The Pearls of the Baroque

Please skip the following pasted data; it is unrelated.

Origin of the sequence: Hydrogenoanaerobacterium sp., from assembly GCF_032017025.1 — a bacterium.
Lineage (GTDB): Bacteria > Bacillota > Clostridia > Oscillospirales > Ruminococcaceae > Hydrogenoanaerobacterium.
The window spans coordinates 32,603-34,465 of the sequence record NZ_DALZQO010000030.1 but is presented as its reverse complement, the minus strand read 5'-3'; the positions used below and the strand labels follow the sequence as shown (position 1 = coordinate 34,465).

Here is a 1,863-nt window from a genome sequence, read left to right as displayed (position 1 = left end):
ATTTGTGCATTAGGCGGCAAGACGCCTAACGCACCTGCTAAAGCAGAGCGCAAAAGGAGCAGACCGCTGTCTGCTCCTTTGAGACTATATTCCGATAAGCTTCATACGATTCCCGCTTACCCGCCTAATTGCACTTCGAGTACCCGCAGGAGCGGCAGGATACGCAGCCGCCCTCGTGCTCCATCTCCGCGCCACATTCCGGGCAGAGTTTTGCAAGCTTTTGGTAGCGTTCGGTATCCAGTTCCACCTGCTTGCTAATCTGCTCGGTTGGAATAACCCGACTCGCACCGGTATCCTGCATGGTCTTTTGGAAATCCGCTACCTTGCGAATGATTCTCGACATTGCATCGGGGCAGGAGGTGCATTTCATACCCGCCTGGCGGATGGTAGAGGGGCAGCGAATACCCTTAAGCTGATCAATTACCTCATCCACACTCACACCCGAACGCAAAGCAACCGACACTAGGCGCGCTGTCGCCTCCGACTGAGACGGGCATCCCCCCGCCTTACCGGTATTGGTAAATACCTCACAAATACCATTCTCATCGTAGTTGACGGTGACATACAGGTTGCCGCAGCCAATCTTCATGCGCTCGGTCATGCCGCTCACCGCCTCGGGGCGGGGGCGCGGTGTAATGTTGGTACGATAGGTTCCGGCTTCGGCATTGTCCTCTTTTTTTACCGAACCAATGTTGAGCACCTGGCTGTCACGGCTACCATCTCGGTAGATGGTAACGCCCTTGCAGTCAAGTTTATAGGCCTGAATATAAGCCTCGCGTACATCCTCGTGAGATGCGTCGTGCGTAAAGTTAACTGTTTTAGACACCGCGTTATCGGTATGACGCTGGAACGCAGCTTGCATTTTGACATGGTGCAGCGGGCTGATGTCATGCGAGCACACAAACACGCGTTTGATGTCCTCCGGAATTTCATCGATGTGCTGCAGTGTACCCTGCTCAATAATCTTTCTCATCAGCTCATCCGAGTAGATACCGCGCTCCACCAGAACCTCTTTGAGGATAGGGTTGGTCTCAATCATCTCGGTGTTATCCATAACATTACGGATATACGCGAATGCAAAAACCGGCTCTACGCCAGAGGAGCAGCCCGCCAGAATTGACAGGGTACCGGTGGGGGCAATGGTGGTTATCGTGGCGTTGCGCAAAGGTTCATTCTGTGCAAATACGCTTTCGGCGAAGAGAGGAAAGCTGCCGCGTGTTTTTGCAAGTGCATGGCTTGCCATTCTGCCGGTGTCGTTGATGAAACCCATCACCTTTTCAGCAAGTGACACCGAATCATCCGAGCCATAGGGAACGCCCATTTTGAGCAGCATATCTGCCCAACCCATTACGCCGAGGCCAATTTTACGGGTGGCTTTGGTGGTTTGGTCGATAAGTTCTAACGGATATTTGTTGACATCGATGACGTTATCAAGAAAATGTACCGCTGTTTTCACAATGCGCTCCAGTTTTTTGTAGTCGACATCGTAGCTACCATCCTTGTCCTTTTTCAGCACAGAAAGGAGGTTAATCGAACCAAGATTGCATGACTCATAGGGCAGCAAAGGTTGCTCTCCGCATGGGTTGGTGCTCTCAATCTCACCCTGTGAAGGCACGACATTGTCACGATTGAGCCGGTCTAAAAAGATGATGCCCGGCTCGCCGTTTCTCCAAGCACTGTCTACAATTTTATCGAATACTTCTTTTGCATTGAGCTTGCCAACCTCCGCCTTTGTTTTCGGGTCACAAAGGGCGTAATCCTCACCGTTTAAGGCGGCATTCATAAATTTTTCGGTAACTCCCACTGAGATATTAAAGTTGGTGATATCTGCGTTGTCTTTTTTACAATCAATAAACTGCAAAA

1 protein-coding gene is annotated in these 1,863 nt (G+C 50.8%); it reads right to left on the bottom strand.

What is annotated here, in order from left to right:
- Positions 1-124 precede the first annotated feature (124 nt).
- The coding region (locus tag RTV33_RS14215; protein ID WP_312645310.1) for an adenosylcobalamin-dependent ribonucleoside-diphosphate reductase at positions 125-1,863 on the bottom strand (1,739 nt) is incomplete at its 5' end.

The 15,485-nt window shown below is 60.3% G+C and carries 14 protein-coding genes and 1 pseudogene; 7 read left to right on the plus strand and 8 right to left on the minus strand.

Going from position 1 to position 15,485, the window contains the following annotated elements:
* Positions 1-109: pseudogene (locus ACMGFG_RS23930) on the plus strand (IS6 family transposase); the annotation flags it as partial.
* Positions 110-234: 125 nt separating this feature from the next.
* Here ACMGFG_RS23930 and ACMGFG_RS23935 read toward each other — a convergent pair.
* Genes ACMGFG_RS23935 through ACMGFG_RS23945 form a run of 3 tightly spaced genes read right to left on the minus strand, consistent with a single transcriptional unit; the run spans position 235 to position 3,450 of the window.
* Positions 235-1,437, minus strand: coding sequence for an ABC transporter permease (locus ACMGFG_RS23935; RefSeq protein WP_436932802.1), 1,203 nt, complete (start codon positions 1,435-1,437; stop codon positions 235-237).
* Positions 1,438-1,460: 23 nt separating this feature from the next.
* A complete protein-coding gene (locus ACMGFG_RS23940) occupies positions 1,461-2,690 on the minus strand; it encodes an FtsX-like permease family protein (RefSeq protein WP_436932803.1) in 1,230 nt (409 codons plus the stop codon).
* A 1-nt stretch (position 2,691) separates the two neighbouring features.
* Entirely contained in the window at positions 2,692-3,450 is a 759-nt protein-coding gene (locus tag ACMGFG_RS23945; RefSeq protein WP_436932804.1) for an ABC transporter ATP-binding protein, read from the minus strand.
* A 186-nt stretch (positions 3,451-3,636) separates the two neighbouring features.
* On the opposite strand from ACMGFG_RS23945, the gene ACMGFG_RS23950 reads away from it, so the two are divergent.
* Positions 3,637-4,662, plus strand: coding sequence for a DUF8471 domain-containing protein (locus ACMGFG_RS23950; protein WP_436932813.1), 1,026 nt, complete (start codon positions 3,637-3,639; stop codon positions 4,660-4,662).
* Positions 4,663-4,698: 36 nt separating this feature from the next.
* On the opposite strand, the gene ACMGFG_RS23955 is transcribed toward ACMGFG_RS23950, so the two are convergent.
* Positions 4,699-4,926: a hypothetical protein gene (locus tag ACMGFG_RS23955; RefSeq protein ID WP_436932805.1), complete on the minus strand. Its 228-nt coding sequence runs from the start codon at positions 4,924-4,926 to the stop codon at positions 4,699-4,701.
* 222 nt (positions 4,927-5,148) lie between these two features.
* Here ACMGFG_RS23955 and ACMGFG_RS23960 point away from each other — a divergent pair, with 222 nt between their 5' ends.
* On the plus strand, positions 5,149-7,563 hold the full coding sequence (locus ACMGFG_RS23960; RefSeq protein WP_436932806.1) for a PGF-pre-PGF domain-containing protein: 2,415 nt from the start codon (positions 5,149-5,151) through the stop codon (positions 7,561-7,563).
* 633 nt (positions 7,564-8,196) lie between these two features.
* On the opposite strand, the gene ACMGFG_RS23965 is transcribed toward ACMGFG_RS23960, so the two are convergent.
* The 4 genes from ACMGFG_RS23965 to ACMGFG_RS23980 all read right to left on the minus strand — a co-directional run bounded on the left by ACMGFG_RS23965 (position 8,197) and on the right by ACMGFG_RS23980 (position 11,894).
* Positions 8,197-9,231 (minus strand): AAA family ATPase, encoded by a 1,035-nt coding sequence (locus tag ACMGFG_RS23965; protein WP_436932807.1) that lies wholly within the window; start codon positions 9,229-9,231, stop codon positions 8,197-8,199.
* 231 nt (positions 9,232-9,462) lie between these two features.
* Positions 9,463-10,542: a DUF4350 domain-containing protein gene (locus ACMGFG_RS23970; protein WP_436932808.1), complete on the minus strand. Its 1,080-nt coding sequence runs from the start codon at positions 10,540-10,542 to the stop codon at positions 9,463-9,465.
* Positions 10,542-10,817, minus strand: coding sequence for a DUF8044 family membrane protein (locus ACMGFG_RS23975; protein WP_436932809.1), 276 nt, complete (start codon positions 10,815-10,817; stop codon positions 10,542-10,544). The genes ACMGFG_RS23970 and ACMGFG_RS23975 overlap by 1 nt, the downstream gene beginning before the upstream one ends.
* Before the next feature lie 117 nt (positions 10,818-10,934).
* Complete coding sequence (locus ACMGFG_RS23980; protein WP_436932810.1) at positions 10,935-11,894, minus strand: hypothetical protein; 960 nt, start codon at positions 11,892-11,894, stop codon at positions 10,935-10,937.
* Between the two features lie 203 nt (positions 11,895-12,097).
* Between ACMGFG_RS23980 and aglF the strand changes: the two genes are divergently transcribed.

The Baroque was a period of counter- reformation where the church and its teachings became the new focal point of praise in works of art, sculpture and architecture. Spanning the 17th Century, which ranges from 1600-1720, the Baroque was a platform to celebrate spirituality. Those who were artistically inclined during this period made it their goal to express their love of religion and classicism through extravagance and restraint of the figures, clothing and emotions in works created. The Baroque spread from Italy the birthplace of the Renaissance and then throughout Europe. The Baroque that started in Italy or the Italian Baroque gave rise to a great female painter by the name of Artemisia Gentileschi (July 8, 1593 – c.1656). Gentileschi came from an era where women were not welcomed with open arms into the artistic community however she still managed to become the first female member of the Accademia di Arte Del Disegno or the Academy of Art and Design, in Florence. One of Gentileschi’s greatest painting is that of an improvement of a fellow Italian painter, Michelangelo Merisi da Caravaggio’s (1571-1610) extravagant Judith Beheading Holofernes (1598-1599). Gentileschi’s remake (1611-1612) expresses the strength of women via Judith but also an insight into Gentileschi’s thoughts on herself as she expresses her emotions after being raped. Though the Baroque period was a return to religious fervour that was widespread, some artists decided to stick to depictions of neoclassicism. The French artist Nicolas Poussin (1594-1665) characterized the neoclassical restraint that influenced the Baroque but further defined Rococo as the artistic styles of the Enlightenment period (Jenne 34). Poussin’s Et in Arcadia ego (1638-1639) show the inquiry of the unknown by shepherds but also the mysticism that surrounded the Greek region Arcadia. The word baroque is the French translation of the Portuguese word borrocco, meaning misshapen pearl. A
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